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Assessment of environmental condition is critical to wise management and policy decisions. However, for some concerns such as sustainability, it is difficult to assess environmental condition because it involves disparate social objectives and an understanding of complex ecological systems. Here, a general framework is proposed to examine sustainability of environmental resources in objective, measurable ways. By using soil quality as an example, sustainability research is taken beyond theory and into application.
Sustainability depends on the quality of resource endowment. Endowment of a natural resource can be modeled as an index of quality to assess the degree of sustainable management. This index, consisting of the most important identifying characteristics of the resource, is placed into a dynamic model of production to determine how resource use affects three different versions of sustainability. The economic, social, and environmental impacts are identified for each sustainability requirement, and the long-term path of resource quality is evaluated.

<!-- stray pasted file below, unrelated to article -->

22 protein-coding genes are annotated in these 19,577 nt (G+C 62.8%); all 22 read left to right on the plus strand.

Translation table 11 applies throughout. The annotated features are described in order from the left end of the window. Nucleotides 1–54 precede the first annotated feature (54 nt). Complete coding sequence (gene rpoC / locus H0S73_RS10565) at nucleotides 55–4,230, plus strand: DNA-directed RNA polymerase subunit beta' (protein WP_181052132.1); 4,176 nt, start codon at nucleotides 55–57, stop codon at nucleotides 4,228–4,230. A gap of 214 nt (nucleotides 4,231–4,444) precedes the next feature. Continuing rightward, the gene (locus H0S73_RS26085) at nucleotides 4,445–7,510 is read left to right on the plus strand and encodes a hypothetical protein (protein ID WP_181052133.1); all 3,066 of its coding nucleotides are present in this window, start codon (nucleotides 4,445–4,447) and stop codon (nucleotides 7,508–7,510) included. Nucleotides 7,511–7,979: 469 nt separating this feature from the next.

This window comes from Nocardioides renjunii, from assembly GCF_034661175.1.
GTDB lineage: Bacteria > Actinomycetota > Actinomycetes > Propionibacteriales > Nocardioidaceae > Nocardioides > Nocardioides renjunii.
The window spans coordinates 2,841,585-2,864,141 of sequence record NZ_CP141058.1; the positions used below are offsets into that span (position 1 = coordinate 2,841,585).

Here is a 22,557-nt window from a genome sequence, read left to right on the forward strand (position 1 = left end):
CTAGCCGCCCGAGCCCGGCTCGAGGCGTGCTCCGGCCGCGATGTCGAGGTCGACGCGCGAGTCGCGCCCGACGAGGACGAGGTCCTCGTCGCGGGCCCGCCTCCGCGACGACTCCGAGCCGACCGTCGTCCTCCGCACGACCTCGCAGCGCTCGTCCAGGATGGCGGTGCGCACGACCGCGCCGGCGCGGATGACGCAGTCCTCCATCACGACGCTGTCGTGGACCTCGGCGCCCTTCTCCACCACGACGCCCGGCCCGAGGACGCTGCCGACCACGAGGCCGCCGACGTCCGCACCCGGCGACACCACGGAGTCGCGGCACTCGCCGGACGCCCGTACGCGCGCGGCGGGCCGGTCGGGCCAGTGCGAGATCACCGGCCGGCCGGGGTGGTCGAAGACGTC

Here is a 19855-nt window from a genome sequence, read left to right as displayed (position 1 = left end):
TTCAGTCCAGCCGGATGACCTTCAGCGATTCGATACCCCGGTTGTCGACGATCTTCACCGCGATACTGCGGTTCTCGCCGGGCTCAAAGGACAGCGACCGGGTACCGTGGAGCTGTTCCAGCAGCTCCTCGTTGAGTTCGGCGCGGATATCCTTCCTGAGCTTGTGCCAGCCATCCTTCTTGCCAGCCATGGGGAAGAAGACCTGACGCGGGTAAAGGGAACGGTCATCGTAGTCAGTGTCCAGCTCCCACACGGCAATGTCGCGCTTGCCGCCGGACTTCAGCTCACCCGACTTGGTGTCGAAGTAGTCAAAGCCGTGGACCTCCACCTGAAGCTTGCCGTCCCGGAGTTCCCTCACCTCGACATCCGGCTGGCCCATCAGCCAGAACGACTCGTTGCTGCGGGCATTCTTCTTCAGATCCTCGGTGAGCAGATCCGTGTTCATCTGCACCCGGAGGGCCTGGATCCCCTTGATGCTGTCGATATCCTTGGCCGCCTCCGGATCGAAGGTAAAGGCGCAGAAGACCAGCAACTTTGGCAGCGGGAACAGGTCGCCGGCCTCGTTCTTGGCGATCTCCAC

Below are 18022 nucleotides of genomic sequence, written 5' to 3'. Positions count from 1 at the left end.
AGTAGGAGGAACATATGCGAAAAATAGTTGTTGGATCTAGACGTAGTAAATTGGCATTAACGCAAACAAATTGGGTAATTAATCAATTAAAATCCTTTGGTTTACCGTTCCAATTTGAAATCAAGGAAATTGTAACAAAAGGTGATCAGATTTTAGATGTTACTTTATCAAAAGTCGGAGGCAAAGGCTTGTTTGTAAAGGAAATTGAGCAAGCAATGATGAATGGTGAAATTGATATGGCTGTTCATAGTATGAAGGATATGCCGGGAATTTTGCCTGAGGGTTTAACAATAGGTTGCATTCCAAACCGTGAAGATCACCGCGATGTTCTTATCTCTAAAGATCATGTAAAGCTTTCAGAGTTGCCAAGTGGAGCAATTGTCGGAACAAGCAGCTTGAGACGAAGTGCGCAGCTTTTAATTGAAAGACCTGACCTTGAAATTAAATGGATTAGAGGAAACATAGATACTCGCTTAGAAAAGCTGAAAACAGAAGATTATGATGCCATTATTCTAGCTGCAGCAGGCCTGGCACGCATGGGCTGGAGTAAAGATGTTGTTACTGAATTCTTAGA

Soil quality was chosen as a natural resource because its importance is immediately obvious and because there is a wealth of data compared to other resources. Three general soil types—stable, neutral, and susceptible—were selected. The index of soil quality was used in a corn production setting to address three questions: (1) What are the impacts of different definitions of sustainability on the economy and the environment? (2) Do U.S. soil conservation policies address sustainability objectives? (3) How do substitution, reversibility, and uncertainty affect optimal soil use?
Results show that impacts, as well as the ability to meet sustainability goals, are highly dependent on soil type and on how sustainability is defined. In some cases, soil can be managed the same under any definition, but, in other cases, different sustainability concepts are at odds. In general, the deeper and better the soil, the more obvious and consistent was the approach to sustainability. Lower quality soil types require more complex approaches.
The results of this study can be used to help determine which soils need to be protected, identify tradeoffs between conservation and nitrate leaching as erosion occurs, show how risk and uncertainty affect soil conservation decisions, and provide other information helpful to policy makers dealing with soil management. Additionally, the methods used here can be useful to evaluate other, more complex natural resources such as forest health.